Obama will also have some leeway with the Congress -- probably more than most presidents have. Yes, Bush had two houses of Congress of his party, as well, but the GOP didn't have nearly the majorities that the Democrats currently enjoy. Bill Clinton had about as many Democrats in the House in his first two years as Obama will have next year, but it was a very different Democratic Party back in 1993*. The party has largely purged its moderates (as have the Republicans).
Beyond that, aspects of this year's election may extend Obama's honeymoon period, as my fellow Klugie Greg Koger notes:
In “real change elections,” Koger observed, “a president can have continued success for two years or more.” Woodrow Wilson, Franklin Delano Roosevelt, and Lyndon Johnson are clear examples of this, and the election of Barack Obama has all the marks of being another such change election. Despite the natural tensions that exist between a president and Congress, Obama has a special opportunity for success with Republicans in such disarray after two successive election setbacks. Koger added that a president “needs to choose an agenda that can be signed into law” and “minimize intra-party conflicts.” He can do this “by putting the onus on Congress to determine when and how to pass agenda items that have salience, net political benefits for the party.”Obama will have an even easier time if the Democrats get to control 60 Senate seats. That, however, would require the Dems to take the Minnesota and Georgia races and for Lieberman to be a reliable vote. Any one of those things might be possible, but all three is a real stretch.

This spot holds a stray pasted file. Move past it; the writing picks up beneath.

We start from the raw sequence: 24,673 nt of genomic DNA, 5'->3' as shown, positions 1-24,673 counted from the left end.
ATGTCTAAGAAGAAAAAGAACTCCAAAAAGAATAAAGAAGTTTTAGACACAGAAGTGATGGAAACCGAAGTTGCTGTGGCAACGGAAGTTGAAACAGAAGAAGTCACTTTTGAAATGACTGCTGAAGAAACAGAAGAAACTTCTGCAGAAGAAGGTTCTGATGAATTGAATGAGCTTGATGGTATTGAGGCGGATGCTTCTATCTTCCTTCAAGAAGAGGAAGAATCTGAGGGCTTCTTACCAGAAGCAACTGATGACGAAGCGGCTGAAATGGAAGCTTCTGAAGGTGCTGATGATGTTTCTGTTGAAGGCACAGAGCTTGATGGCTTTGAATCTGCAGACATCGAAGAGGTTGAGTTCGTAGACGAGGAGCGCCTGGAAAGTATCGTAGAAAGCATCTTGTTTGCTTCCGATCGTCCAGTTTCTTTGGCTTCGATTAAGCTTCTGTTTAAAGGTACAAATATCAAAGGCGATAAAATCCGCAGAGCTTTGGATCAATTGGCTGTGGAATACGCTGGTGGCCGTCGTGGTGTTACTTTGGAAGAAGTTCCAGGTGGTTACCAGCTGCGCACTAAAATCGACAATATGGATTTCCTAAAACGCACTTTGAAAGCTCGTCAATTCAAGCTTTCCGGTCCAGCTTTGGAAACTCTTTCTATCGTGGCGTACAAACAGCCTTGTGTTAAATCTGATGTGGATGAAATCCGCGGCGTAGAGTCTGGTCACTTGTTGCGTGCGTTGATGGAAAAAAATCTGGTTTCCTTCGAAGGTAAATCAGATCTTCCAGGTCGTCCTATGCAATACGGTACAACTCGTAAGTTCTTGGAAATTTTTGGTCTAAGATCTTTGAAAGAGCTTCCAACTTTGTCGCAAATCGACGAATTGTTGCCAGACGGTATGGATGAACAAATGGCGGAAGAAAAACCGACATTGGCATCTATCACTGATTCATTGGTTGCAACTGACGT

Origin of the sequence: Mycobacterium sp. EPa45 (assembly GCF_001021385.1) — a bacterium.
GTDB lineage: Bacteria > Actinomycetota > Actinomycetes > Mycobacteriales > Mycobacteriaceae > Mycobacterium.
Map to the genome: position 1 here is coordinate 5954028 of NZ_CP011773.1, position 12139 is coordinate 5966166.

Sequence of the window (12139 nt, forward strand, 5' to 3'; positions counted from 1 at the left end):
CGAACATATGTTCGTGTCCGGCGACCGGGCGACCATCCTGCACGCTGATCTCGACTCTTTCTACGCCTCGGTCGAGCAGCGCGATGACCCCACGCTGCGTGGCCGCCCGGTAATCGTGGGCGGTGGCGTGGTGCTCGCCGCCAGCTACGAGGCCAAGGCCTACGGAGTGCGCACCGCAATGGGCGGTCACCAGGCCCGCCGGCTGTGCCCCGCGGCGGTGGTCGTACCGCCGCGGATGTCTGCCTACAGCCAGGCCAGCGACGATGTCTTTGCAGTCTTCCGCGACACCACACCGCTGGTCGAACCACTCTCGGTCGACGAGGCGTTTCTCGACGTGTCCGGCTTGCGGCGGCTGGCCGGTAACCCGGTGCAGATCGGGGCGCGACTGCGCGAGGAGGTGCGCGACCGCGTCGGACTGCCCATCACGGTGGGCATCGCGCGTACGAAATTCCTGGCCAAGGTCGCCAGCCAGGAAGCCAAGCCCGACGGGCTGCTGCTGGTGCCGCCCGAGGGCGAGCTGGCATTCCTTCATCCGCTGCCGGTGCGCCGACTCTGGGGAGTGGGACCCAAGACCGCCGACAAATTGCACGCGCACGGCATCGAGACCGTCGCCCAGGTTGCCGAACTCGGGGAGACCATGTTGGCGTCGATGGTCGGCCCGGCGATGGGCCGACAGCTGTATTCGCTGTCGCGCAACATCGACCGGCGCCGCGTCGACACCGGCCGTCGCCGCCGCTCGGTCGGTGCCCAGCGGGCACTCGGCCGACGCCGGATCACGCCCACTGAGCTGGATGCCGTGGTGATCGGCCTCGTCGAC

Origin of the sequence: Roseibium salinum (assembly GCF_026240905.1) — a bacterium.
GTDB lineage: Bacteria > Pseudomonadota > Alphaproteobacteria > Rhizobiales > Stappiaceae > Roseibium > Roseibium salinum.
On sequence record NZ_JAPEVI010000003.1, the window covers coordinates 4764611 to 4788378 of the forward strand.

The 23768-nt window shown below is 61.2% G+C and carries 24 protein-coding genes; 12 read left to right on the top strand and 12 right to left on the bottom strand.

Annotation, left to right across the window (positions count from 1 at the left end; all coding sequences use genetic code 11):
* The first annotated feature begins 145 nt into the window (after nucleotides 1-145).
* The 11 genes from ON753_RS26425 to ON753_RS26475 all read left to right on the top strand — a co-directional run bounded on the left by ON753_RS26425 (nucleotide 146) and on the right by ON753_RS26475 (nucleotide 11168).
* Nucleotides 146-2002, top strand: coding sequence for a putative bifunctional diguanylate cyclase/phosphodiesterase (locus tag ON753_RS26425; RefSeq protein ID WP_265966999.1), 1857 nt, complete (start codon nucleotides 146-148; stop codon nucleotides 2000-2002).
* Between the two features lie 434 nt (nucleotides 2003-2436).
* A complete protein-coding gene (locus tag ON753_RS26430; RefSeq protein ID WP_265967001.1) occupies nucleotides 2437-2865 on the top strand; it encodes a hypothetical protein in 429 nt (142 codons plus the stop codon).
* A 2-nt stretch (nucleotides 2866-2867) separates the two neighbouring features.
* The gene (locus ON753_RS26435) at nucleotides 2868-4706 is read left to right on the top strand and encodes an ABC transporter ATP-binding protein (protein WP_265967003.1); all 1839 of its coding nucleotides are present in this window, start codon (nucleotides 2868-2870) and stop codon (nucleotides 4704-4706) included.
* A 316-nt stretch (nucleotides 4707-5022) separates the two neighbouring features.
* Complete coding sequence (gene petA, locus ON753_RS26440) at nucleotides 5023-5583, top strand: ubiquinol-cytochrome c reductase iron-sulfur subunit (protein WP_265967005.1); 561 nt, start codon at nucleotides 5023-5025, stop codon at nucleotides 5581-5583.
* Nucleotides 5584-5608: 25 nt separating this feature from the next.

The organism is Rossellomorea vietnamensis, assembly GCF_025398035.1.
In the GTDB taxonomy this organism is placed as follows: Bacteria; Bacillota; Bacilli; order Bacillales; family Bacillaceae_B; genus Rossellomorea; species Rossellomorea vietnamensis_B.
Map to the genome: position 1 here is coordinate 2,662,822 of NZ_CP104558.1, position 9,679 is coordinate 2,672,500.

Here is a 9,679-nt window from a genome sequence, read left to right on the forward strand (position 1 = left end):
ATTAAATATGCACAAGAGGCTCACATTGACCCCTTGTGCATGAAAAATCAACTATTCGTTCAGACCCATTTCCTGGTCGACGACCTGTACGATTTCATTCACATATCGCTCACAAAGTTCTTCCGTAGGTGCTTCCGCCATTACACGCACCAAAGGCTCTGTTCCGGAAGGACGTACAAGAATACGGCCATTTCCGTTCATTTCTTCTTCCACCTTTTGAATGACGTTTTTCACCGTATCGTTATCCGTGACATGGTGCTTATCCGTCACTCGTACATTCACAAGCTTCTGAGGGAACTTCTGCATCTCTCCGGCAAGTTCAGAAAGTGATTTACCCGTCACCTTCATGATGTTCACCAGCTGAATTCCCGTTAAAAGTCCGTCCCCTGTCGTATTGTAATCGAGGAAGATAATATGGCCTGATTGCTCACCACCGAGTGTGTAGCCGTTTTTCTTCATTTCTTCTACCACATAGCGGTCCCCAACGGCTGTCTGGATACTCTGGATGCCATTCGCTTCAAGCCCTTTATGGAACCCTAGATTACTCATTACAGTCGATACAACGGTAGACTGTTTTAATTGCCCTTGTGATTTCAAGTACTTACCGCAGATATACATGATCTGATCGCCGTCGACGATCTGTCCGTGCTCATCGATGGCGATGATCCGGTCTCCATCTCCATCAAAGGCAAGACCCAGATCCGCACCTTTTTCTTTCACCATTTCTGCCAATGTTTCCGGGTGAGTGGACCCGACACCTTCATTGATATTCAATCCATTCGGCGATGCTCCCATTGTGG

*Update: Some evidence. According to Keith Poole's numbers, the Democratic caucus has moved leftward since 1993. The median DW-NOMINATE ideal point for Democrats in the 103rd House (1993-94) was -.337. Last year, it was -.42. Plus, the standard deviation has shrunk in the same time period from .181 to .158. House Democrats are now more liberal and more ideologically similar to each other than they were 16 ago.